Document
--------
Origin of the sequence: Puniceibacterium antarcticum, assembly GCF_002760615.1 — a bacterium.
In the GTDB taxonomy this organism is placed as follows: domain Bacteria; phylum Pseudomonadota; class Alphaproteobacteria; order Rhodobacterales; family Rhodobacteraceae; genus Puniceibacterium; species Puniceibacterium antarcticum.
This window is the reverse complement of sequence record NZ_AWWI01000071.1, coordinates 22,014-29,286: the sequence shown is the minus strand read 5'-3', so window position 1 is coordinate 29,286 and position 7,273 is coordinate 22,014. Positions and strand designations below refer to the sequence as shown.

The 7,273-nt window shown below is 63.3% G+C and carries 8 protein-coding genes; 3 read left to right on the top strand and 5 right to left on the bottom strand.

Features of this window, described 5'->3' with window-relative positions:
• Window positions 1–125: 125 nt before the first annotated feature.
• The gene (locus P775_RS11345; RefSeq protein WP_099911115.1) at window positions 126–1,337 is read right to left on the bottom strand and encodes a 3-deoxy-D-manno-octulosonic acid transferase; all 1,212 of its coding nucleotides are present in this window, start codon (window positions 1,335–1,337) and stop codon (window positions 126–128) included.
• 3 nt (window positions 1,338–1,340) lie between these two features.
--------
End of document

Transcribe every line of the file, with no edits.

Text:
Origin of the sequence: Puniceibacterium antarcticum, assembly GCF_002760615.1 — a bacterium.
In the GTDB taxonomy this organism is placed as follows: domain Bacteria; phylum Pseudomonadota; class Alphaproteobacteria; order Rhodobacterales; family Rhodobacteraceae; genus Puniceibacterium; species Puniceibacterium antarcticum.
This window is the reverse complement of sequence record NZ_AWWI01000071.1, coordinates 22,014-29,286: the sequence shown is the minus strand read 5'-3', so window position 1 is coordinate 29,286 and position 7,273 is coordinate 22,014. Positions and strand designations below refer to the sequence as shown.

The 7,273-nt window shown below is 63.3% G+C and carries 8 protein-coding genes; 3 read left to right on the top strand and 5 right to left on the bottom strand.

Features of this window, described 5'->3' with window-relative positions:
• Window positions 1–125: 125 nt before the first annotated feature.
• The gene (locus P775_RS11345; RefSeq protein WP_099911115.1) at window positions 126–1,337 is read right to left on the bottom strand and encodes a 3-deoxy-D-manno-octulosonic acid transferase; all 1,212 of its coding nucleotides are present in this window, start codon (window positions 1,335–1,337) and stop codon (window positions 126–128) included.
• 3 nt (window positions 1,338–1,340) lie between these two features.